Despite terrible injuries, including a twice broken jaw and dislocated knee, Charles Nungesser achieved ten victories in the battle of Verdun.
Nungesser's death remains a mystery. On 8 May 1927, he and François Coli left LeBourget Field near Paris on an historic nonstop flight to New York in a biplane called l'Oiseau Blanc (the White Bird). They were never seen again. Following an exhaustive investigation, the French government published a report in 1984 which concluded that Nungesser probably reached North America.
"Skull fracture, brain concussion, internal injuries (multiple), five fractures of the upper jaw, two fractures of lower jaw, piece of anti-aircraft shrapnel imbedded in right arm, dislocation of knees (left and right), re-dislocation of left knee, bullet wound in mouth, bullet wound in ear, atrophy of tendons in left leg, atrophy of muscles in calf, dislocated clavicle, dislocated wrist, dislocated right ankle, loss of teeth, contusions too numerous to mention." Injuries sustained by Charles Nungesser during World War I
"Brigadier of the 2nd Light Cavalry Regiment; on 3 September 1914, with his officer having been wounded during the course of a reconnaissance, he at first sheltered him, then with the assistance of several foot soldiers, after having replaced the officer who was disabled, he secured an auto and brought back the papers by crossing an area under fire by the enemy." Médaille Militaire citation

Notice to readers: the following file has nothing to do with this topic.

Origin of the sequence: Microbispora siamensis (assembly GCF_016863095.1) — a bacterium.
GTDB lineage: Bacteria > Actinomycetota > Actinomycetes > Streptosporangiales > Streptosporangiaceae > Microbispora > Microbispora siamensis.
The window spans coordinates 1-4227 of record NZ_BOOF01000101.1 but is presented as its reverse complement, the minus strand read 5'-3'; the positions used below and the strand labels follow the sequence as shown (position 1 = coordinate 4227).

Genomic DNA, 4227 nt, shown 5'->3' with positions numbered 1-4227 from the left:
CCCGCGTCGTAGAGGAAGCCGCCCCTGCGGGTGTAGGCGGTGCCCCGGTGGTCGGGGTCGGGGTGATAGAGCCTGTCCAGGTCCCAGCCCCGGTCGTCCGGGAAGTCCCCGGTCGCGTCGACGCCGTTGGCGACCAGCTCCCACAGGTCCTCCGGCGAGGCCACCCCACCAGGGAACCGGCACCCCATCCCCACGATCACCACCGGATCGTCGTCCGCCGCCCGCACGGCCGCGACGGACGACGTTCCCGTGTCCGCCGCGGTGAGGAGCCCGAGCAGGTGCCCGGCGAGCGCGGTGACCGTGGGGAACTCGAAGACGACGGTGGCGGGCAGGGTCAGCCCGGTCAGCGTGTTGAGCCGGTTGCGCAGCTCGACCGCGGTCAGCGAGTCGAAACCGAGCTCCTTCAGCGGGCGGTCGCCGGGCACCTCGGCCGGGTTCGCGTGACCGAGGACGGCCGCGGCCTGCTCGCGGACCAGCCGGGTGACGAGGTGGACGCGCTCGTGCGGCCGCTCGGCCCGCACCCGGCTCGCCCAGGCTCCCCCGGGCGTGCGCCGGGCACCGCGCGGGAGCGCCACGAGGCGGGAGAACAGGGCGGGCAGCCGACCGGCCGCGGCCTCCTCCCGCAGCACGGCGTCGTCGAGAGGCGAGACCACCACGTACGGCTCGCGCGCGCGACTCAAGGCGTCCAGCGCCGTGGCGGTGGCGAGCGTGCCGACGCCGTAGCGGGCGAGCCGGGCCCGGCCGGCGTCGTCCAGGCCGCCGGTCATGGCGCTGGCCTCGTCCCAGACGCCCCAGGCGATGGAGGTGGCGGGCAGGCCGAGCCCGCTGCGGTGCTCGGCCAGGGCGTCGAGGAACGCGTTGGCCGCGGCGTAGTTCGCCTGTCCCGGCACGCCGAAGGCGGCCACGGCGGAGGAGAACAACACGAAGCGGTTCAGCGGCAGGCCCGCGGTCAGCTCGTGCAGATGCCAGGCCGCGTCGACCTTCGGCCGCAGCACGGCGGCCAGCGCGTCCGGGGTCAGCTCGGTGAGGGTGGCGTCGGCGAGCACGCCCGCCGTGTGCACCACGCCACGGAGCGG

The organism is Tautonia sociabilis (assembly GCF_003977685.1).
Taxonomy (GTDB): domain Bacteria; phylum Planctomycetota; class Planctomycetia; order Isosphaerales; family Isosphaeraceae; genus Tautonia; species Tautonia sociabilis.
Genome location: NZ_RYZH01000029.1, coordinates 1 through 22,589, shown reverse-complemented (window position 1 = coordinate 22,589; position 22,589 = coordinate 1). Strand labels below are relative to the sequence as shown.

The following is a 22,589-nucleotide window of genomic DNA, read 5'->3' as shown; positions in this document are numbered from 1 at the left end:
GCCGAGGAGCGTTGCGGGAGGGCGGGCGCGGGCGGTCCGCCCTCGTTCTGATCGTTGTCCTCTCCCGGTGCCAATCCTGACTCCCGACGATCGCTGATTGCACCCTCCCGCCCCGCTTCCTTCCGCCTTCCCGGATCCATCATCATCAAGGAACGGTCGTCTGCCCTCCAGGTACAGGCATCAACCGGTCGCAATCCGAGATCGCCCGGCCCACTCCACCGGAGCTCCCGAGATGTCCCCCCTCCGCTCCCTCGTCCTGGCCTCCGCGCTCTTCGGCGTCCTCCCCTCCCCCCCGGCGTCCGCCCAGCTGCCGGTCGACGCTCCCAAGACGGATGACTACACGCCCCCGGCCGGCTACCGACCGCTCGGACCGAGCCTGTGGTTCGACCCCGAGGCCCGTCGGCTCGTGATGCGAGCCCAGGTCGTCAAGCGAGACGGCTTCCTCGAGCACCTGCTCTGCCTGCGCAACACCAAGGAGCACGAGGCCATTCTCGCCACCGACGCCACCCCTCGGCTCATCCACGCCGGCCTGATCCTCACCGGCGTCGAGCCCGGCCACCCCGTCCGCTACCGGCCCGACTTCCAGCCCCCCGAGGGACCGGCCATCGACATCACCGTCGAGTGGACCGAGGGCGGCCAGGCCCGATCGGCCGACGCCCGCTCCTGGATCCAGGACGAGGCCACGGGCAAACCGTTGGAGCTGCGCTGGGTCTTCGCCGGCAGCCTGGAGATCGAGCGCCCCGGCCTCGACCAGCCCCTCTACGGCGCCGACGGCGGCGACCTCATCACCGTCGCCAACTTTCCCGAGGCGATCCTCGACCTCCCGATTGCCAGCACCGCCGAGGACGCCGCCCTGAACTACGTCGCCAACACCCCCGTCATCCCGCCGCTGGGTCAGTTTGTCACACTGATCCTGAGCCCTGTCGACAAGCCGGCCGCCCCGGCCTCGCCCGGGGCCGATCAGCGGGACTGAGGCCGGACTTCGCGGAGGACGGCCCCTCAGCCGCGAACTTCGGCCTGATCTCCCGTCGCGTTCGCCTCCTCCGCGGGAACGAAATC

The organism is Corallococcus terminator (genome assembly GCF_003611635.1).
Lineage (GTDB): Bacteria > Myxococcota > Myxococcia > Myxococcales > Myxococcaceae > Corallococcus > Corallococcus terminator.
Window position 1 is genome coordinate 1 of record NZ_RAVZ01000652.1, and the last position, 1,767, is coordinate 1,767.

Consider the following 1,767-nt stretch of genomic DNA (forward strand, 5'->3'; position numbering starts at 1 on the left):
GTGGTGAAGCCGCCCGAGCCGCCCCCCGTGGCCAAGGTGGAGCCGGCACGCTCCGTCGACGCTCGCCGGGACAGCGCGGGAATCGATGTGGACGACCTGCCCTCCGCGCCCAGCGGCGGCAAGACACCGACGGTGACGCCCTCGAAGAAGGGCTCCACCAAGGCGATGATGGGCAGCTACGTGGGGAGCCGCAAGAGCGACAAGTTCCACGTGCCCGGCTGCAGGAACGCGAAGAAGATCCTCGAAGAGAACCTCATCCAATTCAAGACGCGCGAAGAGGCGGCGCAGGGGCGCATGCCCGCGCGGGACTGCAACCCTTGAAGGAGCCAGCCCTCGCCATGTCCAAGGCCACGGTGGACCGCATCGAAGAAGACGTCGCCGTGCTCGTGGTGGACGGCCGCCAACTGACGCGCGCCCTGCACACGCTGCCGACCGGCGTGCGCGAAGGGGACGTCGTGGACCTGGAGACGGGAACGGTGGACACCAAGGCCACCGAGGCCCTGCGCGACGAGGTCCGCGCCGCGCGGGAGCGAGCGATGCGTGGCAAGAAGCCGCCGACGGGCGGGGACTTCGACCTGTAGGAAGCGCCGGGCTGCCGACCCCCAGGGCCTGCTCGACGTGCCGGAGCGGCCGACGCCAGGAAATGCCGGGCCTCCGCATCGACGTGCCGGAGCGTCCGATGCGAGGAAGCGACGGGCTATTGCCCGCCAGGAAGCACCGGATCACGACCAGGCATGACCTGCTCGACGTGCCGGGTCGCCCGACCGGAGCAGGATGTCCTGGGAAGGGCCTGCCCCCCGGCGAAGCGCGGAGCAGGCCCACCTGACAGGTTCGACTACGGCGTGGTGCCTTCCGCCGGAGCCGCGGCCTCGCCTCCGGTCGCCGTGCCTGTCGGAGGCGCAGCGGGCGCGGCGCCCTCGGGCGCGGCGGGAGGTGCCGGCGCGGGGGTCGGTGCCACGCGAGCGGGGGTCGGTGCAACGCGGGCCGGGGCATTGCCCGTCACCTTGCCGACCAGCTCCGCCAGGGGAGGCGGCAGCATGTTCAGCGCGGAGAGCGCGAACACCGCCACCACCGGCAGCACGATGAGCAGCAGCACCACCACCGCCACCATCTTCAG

Chevalier de la Légion d'Honneur
"Pilot detached at his own request to an Escadrille in the rear, has never ceased since his arrival to seek any occasion to fly; flying up to four hours, thirty minutes each day in spite of the inclement weather. During the course of his last combat he gave proof of the highest moral qualities by approaching to within 10 meters the enemy machine he was pursuing firing in response up to the last moment. He succeeded in downing his adversary which caught fire and exploded in front of the French trenches." Chevalier de la Legion d'Honneur citation, 4 December 1915
Officier de la Légion d'Honneur
"Incomparable pursuit pilot, with exceptional knowledge and magnificent bravery, which reflect the power and inflexible will of his ancestry. In the cavalry, where during his first engagements he earned the Médaille Militaire, then in a groupe de bombardment where for his daily prowess he was cited several times in orders and was decorated with the Legion of Honor, and finally with an Escadrille de chasse, for thirty months his exploits were prodigious, and he always presented himself as a superb example of tenacity and audacity, displaying an arrogant contempt for death. Absent from the front several times because of crashes and wounds, his ferocious energy was not dampened, and he returned each time to the fray, with his spirit undaunted gaining victory after victory, finally becoming famous as the most feared adversary for German aviation. 31 enemy aircraft downed, three balloons flamed, two wounds, fifteen citations." Officier de la Legion d'Honneur citation, 19 May 1918